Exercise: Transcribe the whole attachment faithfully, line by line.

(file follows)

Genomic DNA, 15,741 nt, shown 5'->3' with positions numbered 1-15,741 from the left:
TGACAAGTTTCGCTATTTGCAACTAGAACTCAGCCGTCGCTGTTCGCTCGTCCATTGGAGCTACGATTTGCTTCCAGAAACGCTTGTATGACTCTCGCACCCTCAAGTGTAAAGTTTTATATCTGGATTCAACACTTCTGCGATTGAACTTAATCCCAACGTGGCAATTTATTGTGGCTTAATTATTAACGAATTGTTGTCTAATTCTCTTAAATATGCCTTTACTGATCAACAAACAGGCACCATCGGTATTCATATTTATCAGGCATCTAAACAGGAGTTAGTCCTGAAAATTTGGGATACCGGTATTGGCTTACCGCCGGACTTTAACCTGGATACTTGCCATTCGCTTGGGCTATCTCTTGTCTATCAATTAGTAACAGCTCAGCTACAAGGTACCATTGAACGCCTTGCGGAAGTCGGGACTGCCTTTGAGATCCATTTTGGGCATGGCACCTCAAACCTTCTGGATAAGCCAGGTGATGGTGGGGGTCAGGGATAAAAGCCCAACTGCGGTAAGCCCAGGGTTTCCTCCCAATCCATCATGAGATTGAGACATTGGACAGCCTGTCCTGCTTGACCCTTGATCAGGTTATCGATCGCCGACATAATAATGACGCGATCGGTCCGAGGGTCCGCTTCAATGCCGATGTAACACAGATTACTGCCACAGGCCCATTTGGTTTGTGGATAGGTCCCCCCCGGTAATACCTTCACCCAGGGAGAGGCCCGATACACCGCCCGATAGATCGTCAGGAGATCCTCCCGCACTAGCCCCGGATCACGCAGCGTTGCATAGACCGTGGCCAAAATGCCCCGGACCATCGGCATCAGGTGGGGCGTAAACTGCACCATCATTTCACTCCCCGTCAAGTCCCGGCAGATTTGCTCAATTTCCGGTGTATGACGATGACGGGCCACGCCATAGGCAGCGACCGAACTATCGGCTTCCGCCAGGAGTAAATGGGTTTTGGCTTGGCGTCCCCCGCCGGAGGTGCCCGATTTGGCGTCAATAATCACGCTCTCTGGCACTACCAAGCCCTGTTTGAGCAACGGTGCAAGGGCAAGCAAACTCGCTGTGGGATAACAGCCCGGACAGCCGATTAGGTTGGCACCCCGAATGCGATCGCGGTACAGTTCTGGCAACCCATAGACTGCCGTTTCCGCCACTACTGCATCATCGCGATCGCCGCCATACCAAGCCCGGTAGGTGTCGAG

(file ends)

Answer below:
Genomic DNA, 15,741 nt, shown 5'->3' with positions numbered 1-15,741 from the left:
TGACAAGTTTCGCTATTTGCAACTAGAACTCAGCCGTCGCTGTTCGCTCGTCCATTGGAGCTACGATTTGCTTCCAGAAACGCTTGTATGACTCTCGCACCCTCAAGTGTAAAGTTTTATATCTGGATTCAACACTTCTGCGATTGAACTTAATCCCAACGTGGCAATTTATTGTGGCTTAATTATTAACGAATTGTTGTCTAATTCTCTTAAATATGCCTTTACTGATCAACAAACAGGCACCATCGGTATTCATATTTATCAGGCATCTAAACAGGAGTTAGTCCTGAAAATTTGGGATACCGGTATTGGCTTACCGCCGGACTTTAACCTGGATACTTGCCATTCGCTTGGGCTATCTCTTGTCTATCAATTAGTAACAGCTCAGCTACAAGGTACCATTGAACGCCTTGCGGAAGTCGGGACTGCCTTTGAGATCCATTTTGGGCATGGCACCTCAAACCTTCTGGATAAGCCAGGTGATGGTGGGGGTCAGGGATAAAAGCCCAACTGCGGTAAGCCCAGGGTTTCCTCCCAATCCATCATGAGATTGAGACATTGGACAGCCTGTCCTGCTTGACCCTTGATCAGGTTATCGATCGCCGACATAATAATGACGCGATCGGTCCGAGGGTCCGCTTCAATGCCGATGTAACACAGATTACTGCCACAGGCCCATTTGGTTTGTGGATAGGTCCCCCCCGGTAATACCTTCACCCAGGGAGAGGCCCGATACACCGCCCGATAGATCGTCAGGAGATCCTCCCGCACTAGCCCCGGATCACGCAGCGTTGCATAGACCGTGGCCAAAATGCCCCGGACCATCGGCATCAGGTGGGGCGTAAACTGCACCATCATTTCACTCCCCGTCAAGTCCCGGCAGATTTGCTCAATTTCCGGTGTATGACGATGACGGGCCACGCCATAGGCAGCGACCGAACTATCGGCTTCCGCCAGGAGTAAATGGGTTTTGGCTTGGCGTCCCCCGCCGGAGGTGCCCGATTTGGCGTCAATAATCACGCTCTCTGGCACTACCAAGCCCTGTTTGAGCAACGGTGCAAGGGCAAGCAAACTCGCTGTGGGATAACAGCCCGGACAGCCGATTAGGTTGGCACCCCGAATGCGATCGCGGTACAGTTCTGGCAACCCATAGACTGCCGTTTCCGCCACTACTGCATCATCGCGATCGCCGCCATACCAAGCCCGGTAGGTGTCGAG